More customers could be allowed to sit outside a Falmouth bar into the early hours if a licensing application is successful.

Five Degrees West's current premises licence states that only ten people can use the outdoor seating after 1am.

It also says that no new customers are allowed to enter the bar, and customers cannot leave and re-enter, between 1.30am and closing time (3.30am) on certain days.

Manager Jack Williams has applied for permission to remove these two conditions.

At a meeting of Falmouth Town Council's licensing committee, Mr Williams said that "the late night trade is very different now to what it was" when the conditions were put in place.

He said that the conditions were imposed partly to stop people visiting the venue after leaving nightclubs in town.

He said: "We didn't want people stumbling out of nightclubs and coming into the late night bars. I don't think the number of people are attending the clubs that they used to."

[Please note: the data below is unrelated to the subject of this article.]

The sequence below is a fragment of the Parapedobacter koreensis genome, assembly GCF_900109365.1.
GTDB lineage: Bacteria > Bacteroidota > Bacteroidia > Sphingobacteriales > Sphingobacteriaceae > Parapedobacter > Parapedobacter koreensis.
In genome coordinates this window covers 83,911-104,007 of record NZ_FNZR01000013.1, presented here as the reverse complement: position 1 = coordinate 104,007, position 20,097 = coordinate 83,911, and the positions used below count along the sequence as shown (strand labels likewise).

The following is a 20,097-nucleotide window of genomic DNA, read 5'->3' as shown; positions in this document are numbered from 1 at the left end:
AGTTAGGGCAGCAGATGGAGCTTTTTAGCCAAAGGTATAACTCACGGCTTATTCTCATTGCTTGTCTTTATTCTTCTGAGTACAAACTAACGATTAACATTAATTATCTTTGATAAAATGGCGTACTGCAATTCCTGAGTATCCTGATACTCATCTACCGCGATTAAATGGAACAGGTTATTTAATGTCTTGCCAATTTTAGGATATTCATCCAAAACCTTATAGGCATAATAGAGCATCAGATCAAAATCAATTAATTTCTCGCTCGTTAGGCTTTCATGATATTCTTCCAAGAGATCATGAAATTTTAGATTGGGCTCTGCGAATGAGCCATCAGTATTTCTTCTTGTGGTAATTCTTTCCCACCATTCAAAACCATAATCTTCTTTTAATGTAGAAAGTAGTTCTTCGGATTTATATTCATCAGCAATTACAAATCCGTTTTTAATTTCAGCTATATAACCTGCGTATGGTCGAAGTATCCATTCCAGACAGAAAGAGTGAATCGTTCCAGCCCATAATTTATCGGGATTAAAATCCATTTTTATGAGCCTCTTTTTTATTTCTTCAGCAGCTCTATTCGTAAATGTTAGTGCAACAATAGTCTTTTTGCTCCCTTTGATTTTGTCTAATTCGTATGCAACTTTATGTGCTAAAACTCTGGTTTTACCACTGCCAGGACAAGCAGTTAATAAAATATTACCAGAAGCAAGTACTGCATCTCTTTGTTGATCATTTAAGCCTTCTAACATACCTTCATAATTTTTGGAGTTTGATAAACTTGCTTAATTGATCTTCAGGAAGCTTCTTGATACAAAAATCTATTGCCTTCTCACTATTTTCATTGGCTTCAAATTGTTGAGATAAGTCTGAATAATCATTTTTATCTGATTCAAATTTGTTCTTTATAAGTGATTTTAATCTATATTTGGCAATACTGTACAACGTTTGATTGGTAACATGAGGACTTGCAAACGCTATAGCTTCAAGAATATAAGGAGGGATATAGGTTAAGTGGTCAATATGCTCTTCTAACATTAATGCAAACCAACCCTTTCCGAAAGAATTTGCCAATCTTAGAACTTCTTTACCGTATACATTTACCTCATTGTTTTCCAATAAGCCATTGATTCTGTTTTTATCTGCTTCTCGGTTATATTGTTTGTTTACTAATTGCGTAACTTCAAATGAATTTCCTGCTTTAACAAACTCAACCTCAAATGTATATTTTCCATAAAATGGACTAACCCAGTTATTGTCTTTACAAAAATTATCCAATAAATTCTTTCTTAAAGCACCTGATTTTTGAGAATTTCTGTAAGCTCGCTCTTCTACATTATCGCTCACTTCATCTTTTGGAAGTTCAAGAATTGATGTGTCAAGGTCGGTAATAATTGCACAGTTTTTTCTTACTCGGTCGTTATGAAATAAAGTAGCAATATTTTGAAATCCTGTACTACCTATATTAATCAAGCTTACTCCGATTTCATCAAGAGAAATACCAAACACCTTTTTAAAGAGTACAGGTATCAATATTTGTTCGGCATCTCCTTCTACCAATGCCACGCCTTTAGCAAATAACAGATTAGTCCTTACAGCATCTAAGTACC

As for the outdoor seating, he said: "If you have a pair of boys and girls shrieking that's louder than 20 people sitting around chatting having a cigarette."

Councillor Steve Eva proposed that the conditions be changed to allow customers to leave and re-enter after 1.30am but that no new customers can enter, and that up to a maximum of 20 people can use the outdoor seating after 1.00am.

The town council was divided about whether to support the proposal, with Marcella Morgan and Steve Eva in favour and David Saunby and Tony Parker against.

Councillor Morgan, as the committee's chair, used her casting vote to support the application.

Councillor Eva was vocal with his support, saying: "There's nothing stopping 30 or 40 people walking up the street going 'yap yap yap,' but you're saying to a business that you can't have 20 people sat outside." He went on to say: "If you want people to bring businesses to Falmouth you have to allow certain things to happen."

The Boslowick councillor added that the premises is "run extremely well," with effective security staff.

Councillor David Saunby opposed the application, saying that the council should wait until Cornwall Council's environmental protection team carried out a noise impact assessment before deciding.